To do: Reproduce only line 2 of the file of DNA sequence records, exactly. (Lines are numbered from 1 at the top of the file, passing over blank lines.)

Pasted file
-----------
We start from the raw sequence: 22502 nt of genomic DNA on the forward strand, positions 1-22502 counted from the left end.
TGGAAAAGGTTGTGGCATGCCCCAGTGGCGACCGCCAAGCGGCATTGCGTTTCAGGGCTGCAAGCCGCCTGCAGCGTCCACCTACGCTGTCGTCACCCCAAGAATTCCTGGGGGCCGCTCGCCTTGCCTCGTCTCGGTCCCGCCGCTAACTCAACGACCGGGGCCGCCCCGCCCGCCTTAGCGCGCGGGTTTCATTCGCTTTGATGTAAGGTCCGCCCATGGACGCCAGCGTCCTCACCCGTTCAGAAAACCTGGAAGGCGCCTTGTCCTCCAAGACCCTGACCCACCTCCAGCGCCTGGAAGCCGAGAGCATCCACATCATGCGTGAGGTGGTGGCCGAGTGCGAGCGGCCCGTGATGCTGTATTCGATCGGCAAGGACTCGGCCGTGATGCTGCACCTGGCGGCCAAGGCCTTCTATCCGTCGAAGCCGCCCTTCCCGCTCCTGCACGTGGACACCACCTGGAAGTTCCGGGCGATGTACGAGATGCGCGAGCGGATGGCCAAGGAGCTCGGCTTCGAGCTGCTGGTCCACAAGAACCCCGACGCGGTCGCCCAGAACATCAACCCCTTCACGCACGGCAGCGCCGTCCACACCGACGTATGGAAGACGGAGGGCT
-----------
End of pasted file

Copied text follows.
TGGAAAAGGTTGTGGCATGCCCCAGTGGCGACCGCCAAGCGGCATTGCGTTTCAGGGCTGCAAGCCGCCTGCAGCGTCCACCTACGCTGTCGTCACCCCAAGAATTCCTGGGGGCCGCTCGCCTTGCCTCGTCTCGGTCCCGCCGCTAACTCAACGACCGGGGCCGCCCCGCCCGCCTTAGCGCGCGGGTTTCATTCGCTTTGATGTAAGGTCCGCCCATGGACGCCAGCGTCCTCACCCGTTCAGAAAACCTGGAAGGCGCCTTGTCCTCCAAGACCCTGACCCACCTCCAGCGCCTGGAAGCCGAGAGCATCCACATCATGCGTGAGGTGGTGGCCGAGTGCGAGCGGCCCGTGATGCTGTATTCGATCGGCAAGGACTCGGCCGTGATGCTGCACCTGGCGGCCAAGGCCTTCTATCCGTCGAAGCCGCCCTTCCCGCTCCTGCACGTGGACACCACCTGGAAGTTCCGGGCGATGTACGAGATGCGCGAGCGGATGGCCAAGGAGCTCGGCTTCGAGCTGCTGGTCCACAAGAACCCCGACGCGGTCGCCCAGAACATCAACCCCTTCACGCACGGCAGCGCCGTCCACACCGACGTATGGAAGACGGAGGGCT